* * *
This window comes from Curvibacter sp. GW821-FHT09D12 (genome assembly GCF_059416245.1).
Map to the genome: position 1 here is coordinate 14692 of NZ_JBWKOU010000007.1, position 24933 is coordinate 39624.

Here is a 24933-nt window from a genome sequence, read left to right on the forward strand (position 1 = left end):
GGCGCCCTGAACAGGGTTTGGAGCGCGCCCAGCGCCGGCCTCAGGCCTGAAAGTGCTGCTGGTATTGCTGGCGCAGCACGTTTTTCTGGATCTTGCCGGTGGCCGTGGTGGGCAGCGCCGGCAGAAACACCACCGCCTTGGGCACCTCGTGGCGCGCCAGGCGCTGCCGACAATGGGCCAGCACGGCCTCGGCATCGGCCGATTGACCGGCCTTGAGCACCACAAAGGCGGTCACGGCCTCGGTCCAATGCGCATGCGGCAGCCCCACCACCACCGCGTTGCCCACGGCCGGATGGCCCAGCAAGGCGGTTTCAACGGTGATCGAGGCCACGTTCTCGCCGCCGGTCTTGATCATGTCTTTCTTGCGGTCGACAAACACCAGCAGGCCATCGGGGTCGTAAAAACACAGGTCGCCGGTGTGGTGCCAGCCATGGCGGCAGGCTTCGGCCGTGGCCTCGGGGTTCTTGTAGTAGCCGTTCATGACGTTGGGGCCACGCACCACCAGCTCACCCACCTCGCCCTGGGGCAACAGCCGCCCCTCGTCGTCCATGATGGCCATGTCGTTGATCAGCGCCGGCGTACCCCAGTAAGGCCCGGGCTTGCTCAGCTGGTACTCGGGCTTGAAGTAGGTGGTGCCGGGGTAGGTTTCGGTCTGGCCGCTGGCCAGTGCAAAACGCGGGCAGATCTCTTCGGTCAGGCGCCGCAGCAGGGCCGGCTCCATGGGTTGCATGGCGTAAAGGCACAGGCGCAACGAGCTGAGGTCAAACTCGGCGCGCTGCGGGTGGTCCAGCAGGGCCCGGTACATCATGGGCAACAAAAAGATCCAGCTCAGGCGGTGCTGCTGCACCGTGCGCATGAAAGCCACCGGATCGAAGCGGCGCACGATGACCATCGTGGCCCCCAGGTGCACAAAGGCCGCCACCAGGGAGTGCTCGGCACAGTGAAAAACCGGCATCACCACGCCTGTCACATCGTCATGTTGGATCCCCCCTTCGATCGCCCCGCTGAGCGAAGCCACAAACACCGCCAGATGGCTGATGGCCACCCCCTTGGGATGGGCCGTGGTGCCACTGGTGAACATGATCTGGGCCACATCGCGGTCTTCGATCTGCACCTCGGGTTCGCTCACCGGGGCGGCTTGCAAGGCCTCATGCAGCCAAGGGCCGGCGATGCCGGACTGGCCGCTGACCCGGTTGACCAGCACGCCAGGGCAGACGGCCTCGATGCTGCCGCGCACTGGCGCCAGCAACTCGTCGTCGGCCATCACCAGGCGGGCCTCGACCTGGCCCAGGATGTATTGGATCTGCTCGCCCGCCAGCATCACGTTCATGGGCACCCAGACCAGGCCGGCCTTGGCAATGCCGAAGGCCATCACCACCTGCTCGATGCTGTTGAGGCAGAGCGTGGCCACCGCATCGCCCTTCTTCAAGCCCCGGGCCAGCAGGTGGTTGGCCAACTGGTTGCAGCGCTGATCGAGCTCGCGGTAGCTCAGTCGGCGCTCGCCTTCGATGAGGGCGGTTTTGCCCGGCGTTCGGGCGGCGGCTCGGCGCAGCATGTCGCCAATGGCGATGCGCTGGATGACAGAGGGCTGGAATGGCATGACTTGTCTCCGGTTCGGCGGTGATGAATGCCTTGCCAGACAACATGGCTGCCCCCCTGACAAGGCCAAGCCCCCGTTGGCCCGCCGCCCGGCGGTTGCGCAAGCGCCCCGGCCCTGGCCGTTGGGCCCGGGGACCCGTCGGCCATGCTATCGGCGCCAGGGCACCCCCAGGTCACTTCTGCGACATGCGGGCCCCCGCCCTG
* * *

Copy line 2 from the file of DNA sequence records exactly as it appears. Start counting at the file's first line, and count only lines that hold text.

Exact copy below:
Map to the genome: position 1 here is coordinate 14692 of NZ_JBWKOU010000007.1, position 24933 is coordinate 39624.